Sikkim, where hills tower like castles built on cloudy nothingness, where lakes dot the countryside like sparkling jewels on a carpet of lush green forest, where mighty rivers roar down deep ravines lined with the bloom of Rhododendron flowers, Where impossibly steep terraced farms give way to gentle slopes of grassland, where the air is fresh, the water pure and the people gentle, where courtesy and good manners are second nature.
Welcome to Sikkim, a treasure trove of beauty, in its landscape, culture and people. A mystical wonderland of spectacular natural beauty. The panoramic perfection of the snow-capped Himalayas, the heady scent of flower-bedecked meadows, the infinite variety of its flora and fauna all make Sikkim a must visit destination.
Sikkim also known as Shikim or Su Khyim is a landlocked Indian state located in the Himalayan mountains. The state is bordered by Nepal to the west, China’s Tibet Autonomous Region to the north and east, and Bhutan to the east. The Indian state of West Bengal lies to the south.
With 610,577 inhabitants as of the 2011 census,Sikkim is the least populous state in India and the second-smallest state after Goa in total area, covering approximately 7,096 km2. Sikkim is nonetheless geographically diverse due to its location in the Himalayas; the climate ranges from subtropical to high alpine, and Kangchenjunga, the world’s third-highest peak, is located on Sikkim’s border with Nepal.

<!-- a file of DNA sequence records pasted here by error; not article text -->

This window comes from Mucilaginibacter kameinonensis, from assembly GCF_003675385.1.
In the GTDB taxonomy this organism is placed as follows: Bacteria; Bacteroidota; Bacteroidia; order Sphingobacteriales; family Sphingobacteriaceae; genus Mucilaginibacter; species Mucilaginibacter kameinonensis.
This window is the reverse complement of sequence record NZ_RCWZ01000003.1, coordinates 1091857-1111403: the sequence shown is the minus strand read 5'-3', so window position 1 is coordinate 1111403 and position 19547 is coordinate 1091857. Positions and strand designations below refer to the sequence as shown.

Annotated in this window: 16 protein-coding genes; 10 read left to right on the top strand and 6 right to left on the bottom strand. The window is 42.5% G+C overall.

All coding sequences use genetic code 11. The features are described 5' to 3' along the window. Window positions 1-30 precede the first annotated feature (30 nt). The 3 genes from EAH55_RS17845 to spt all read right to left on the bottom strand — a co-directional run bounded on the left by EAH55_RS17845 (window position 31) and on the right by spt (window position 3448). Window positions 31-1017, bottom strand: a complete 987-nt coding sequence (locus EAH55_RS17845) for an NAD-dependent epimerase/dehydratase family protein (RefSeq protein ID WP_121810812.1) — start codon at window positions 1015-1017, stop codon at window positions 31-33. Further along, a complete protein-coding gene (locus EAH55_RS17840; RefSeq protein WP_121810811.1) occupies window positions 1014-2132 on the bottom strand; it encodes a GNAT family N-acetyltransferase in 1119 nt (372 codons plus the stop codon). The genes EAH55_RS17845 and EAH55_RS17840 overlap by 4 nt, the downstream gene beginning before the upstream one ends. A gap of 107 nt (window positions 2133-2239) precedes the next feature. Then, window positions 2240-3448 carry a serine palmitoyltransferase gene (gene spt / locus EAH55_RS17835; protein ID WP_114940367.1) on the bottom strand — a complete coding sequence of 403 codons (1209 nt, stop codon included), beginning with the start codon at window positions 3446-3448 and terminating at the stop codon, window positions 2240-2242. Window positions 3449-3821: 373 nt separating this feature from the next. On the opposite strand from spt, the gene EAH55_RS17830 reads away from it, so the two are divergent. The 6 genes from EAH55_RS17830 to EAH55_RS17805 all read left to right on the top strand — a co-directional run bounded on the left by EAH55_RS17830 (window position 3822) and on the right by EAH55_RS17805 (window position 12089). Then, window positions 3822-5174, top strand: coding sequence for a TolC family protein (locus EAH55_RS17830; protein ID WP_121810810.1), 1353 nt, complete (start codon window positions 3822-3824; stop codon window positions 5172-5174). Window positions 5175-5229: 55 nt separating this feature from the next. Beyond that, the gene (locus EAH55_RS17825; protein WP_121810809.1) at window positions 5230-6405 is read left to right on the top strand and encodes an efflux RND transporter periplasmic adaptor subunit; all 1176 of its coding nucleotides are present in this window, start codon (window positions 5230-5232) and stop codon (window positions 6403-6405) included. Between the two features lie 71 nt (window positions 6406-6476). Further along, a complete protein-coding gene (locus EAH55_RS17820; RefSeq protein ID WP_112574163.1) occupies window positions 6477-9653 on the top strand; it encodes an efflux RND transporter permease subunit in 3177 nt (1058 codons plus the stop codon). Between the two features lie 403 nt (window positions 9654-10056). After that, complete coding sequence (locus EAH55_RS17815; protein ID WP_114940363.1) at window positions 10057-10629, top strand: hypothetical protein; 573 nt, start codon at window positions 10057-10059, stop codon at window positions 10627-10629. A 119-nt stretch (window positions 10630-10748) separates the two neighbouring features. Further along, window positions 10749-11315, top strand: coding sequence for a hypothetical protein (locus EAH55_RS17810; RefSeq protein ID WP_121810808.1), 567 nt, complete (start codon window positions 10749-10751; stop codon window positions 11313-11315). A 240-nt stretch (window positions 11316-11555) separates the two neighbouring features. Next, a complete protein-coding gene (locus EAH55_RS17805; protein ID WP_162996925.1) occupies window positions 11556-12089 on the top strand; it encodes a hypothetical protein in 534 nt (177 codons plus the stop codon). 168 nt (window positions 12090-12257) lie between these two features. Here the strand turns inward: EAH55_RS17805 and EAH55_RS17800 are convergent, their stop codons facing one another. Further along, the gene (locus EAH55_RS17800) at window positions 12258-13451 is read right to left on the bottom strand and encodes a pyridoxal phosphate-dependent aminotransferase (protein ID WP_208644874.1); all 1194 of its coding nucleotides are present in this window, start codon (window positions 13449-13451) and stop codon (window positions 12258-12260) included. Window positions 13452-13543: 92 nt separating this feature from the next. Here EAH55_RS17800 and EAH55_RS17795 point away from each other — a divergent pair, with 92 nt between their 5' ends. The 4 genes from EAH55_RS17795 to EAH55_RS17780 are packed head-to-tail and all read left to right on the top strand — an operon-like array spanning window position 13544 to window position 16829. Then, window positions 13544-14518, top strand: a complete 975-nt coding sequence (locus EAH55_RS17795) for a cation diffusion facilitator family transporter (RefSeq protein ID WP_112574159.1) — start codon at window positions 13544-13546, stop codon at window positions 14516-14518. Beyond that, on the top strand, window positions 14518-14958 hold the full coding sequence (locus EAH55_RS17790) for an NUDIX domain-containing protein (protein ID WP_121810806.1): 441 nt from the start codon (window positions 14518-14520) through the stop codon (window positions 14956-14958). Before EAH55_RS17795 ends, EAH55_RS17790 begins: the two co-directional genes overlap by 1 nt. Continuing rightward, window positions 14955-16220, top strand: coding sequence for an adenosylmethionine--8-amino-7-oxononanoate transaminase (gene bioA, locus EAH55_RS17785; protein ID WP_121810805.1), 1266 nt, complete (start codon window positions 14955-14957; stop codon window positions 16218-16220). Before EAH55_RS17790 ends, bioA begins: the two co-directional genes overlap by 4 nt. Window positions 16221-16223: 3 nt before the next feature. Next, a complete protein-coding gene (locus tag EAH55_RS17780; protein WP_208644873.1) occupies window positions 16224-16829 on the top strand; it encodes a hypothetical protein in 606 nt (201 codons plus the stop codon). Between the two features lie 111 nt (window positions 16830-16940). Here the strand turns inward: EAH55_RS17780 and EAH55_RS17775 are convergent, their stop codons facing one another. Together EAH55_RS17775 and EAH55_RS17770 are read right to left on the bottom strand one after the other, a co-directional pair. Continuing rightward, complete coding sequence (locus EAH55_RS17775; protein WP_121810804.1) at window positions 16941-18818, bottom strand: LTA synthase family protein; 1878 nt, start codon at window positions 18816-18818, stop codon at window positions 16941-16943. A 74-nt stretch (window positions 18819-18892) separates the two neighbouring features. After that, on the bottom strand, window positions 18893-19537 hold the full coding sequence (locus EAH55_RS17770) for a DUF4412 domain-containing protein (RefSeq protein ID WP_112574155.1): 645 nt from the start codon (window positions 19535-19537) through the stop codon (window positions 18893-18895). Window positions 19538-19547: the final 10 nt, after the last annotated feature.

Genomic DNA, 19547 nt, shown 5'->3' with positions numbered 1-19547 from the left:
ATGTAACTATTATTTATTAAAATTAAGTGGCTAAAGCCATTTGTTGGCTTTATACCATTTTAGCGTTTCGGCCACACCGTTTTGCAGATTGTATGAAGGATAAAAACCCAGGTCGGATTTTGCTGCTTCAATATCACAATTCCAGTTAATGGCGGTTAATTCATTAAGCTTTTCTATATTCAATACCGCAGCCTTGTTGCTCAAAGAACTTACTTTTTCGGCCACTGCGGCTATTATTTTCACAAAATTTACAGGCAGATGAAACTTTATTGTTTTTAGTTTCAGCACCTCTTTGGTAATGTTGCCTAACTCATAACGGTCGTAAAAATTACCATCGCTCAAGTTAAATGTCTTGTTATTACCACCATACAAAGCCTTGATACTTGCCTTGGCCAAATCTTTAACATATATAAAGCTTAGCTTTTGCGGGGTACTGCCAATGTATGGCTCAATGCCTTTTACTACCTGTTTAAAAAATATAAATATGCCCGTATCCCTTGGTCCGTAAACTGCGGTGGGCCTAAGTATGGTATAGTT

Little is known about Sikkim’s ancient history, beyond the fact that its original inhabitants were the Lepcha. The earliest historical mention of Sikkim is a record of the passage of the Buddhist saint Padmasambhava, also known as Guru Rinpoche, through the land in the 8th century AD. The Guru is reported to have blessed the land, introduced Buddhism, and foretold the era of monarchy that would arrive in Sikkim centuries later.
In 1947, when India became independent, a popular vote rejected Sikkim’s joining the Indian Union. Although a treaty was made between India and Sikkim in 1950, that Indo-Sikkim treaty made Sikkim an Indian protectorate status. Sikkim came under the suzerainty of India, which controlled its external affairs, defence, diplomacy and communications, but Sikkim otherwise retained administrative autonomy.
On 16 May 1975, Sikkim became the 22nd state of the Indian Union, and the monarchy was abolished.
Sikkim’s Nepalese majority celebrate all major Hindu festivals, including Diwali and Dussera. Traditional local festivals, such as Maghe Sankranti and Bhimsen Puja, are also popular. Losar, Loosong, Saga Dawa, Lhabab Duechen, Drupka Teshi and Bhumchu are among the Buddhist festivals celebrated in Sikkim. During the Losar (Tibetan New Year), most offices and educational institutions are closed for a week.
Western rock music and Indian pop have gained a wide following in Sikkim. Indigenous Nepali rock and Lepcha music are also popular. Sikkim’s most popular sports are football and cricket, although hang gliding and river rafting have also grown popular as part of the tourism industry.